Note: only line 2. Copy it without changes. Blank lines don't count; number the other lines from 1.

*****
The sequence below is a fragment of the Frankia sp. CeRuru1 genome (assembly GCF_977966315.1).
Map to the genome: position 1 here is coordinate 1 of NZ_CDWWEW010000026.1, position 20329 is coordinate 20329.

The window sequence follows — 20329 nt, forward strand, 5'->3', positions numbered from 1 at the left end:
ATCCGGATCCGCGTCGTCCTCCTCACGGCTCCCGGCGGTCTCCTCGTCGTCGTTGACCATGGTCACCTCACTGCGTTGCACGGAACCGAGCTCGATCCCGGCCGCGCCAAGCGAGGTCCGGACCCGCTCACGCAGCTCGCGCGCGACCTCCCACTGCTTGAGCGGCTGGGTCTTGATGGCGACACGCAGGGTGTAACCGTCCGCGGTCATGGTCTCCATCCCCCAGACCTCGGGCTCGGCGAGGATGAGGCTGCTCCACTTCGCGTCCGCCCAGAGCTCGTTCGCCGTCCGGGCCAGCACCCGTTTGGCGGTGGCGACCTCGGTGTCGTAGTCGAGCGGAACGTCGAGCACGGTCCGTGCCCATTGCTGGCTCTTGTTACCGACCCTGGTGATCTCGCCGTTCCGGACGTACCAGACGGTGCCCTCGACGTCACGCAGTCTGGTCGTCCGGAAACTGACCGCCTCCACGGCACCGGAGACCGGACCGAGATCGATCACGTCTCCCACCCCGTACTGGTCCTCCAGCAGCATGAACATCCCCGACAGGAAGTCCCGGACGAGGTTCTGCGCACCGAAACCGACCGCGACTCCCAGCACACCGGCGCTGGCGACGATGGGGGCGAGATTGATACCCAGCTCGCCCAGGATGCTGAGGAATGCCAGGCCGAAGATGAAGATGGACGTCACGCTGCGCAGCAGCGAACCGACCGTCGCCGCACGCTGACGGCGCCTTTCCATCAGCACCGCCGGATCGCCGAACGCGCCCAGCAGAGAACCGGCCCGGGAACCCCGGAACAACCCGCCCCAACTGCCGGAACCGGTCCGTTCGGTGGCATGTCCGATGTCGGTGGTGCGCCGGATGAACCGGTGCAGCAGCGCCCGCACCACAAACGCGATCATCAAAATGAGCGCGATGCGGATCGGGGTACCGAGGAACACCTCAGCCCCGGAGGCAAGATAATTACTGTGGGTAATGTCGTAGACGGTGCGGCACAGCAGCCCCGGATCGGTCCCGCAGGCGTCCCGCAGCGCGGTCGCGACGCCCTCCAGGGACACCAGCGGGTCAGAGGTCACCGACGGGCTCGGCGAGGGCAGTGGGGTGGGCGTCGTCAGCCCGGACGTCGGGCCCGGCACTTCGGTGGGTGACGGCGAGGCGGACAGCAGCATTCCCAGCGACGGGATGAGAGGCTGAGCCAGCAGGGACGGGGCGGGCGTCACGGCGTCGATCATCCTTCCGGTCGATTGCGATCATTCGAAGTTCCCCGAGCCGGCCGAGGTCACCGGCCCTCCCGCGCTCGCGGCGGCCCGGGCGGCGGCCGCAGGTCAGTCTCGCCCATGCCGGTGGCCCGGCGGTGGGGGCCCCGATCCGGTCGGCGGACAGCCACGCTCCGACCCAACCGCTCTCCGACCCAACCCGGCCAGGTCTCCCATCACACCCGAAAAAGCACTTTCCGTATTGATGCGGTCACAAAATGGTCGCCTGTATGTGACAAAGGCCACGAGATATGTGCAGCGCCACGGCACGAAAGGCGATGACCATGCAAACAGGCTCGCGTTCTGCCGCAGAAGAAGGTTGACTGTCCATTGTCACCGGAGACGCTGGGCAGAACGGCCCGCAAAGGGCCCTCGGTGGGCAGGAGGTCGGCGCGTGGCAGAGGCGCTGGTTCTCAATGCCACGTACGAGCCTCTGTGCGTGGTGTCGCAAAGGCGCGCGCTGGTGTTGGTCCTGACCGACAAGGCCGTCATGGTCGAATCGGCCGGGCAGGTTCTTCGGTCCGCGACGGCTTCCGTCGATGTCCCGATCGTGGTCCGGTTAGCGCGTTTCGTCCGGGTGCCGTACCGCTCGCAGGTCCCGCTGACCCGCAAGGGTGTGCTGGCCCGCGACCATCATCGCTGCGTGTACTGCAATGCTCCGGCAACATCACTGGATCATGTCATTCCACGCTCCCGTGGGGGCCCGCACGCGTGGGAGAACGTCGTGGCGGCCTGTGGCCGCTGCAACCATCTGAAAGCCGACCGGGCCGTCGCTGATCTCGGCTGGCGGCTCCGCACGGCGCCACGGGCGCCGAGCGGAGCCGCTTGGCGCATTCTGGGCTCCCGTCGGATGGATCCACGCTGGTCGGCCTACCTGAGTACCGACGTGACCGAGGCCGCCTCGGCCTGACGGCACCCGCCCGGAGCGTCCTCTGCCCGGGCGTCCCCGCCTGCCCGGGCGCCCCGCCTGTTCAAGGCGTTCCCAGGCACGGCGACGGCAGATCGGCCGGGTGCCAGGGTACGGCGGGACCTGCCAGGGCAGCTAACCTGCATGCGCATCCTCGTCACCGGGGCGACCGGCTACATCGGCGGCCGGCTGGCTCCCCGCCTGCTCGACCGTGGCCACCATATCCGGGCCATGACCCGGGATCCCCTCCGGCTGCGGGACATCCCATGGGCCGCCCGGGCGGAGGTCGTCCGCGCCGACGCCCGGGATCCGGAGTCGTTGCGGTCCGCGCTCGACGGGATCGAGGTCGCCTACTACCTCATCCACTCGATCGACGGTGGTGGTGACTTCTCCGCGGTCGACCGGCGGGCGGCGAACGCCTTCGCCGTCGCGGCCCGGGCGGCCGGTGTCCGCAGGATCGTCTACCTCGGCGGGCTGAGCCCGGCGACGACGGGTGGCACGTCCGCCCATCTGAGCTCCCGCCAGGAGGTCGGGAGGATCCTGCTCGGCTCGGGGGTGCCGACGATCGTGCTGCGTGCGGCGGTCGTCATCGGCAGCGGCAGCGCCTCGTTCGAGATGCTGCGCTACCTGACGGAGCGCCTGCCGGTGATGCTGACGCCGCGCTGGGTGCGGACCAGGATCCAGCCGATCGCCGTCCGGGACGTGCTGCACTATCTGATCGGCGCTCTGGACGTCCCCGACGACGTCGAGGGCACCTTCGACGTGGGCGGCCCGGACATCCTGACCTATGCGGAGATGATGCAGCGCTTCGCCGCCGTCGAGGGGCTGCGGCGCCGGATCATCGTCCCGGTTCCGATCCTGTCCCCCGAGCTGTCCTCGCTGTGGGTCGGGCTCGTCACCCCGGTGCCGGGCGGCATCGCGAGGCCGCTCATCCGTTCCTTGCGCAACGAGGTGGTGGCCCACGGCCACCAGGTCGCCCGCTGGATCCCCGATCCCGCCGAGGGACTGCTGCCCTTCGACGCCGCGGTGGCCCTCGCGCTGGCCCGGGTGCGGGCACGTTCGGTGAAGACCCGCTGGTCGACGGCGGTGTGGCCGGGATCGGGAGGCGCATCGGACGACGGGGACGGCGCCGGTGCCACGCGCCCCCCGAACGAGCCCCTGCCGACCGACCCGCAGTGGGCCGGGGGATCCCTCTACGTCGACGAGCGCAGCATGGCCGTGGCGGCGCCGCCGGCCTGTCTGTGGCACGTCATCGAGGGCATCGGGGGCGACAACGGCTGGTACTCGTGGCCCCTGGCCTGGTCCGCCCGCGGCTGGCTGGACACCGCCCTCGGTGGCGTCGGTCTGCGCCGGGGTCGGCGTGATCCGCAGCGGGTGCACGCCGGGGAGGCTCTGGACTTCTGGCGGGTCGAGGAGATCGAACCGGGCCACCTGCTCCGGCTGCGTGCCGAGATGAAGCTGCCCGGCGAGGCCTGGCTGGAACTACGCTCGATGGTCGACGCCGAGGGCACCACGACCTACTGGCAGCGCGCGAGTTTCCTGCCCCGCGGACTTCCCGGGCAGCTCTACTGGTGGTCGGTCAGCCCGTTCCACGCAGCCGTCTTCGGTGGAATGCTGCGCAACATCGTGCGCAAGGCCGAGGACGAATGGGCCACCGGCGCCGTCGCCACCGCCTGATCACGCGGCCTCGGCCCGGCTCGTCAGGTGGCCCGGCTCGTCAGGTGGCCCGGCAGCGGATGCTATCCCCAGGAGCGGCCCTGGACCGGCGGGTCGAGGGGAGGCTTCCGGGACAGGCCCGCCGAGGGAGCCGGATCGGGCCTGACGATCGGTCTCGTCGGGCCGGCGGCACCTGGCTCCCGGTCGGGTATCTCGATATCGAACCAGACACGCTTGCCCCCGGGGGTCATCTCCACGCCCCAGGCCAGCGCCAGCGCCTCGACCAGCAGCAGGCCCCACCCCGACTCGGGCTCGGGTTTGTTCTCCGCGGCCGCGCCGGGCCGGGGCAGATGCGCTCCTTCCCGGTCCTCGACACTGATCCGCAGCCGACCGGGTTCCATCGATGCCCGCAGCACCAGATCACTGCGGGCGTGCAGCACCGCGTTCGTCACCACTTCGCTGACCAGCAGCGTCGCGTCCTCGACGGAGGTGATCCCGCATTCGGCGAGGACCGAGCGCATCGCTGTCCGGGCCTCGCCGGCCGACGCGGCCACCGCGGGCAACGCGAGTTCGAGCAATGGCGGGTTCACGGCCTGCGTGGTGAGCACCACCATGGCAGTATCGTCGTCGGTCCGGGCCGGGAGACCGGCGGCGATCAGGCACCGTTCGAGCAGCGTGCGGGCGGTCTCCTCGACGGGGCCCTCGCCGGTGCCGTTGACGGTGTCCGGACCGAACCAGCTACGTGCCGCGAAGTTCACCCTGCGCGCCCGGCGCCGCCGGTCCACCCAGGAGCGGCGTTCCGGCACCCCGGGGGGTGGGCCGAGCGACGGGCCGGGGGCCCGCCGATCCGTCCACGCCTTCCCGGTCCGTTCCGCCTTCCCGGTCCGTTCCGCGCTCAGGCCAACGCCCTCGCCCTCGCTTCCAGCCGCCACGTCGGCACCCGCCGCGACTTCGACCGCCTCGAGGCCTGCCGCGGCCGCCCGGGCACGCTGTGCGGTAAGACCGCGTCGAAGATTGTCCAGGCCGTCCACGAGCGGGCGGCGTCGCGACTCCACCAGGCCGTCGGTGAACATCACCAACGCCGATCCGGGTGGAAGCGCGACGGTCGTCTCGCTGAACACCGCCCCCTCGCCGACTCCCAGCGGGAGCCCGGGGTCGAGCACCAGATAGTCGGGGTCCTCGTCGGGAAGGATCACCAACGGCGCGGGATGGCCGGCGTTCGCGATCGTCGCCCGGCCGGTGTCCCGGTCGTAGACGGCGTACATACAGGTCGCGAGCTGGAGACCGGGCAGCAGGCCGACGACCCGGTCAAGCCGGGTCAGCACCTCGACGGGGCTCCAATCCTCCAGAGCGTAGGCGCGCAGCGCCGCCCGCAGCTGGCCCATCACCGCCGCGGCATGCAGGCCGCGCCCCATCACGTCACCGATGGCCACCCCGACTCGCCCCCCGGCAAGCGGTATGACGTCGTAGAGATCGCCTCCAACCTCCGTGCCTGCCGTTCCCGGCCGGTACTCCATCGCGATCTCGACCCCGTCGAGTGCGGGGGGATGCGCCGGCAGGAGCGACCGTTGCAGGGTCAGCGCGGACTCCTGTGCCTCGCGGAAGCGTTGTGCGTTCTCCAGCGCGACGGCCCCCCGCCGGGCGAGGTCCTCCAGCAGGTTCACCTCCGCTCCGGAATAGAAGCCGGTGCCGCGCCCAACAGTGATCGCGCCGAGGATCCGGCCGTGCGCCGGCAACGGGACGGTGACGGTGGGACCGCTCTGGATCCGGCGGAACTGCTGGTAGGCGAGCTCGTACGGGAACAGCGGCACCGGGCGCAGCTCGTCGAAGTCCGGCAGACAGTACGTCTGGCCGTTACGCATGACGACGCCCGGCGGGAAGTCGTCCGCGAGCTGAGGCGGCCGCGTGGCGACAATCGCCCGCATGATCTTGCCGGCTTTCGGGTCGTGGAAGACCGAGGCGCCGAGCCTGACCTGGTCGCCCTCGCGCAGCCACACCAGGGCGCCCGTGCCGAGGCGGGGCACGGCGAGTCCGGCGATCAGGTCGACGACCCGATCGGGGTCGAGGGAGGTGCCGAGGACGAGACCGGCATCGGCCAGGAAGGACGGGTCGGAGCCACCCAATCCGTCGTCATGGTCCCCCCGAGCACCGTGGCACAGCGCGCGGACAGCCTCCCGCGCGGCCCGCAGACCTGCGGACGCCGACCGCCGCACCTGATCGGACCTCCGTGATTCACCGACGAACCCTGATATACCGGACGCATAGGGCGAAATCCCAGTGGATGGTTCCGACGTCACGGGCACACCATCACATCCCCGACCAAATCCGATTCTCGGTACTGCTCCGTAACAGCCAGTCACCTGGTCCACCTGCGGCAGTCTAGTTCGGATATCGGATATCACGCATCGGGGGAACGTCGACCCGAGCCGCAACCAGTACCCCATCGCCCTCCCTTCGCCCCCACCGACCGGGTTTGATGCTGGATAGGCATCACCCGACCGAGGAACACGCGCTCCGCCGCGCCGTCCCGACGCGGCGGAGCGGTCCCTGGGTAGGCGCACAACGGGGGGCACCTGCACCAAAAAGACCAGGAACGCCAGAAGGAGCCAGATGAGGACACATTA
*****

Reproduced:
Map to the genome: position 1 here is coordinate 1 of NZ_CDWWEW010000026.1, position 20329 is coordinate 20329.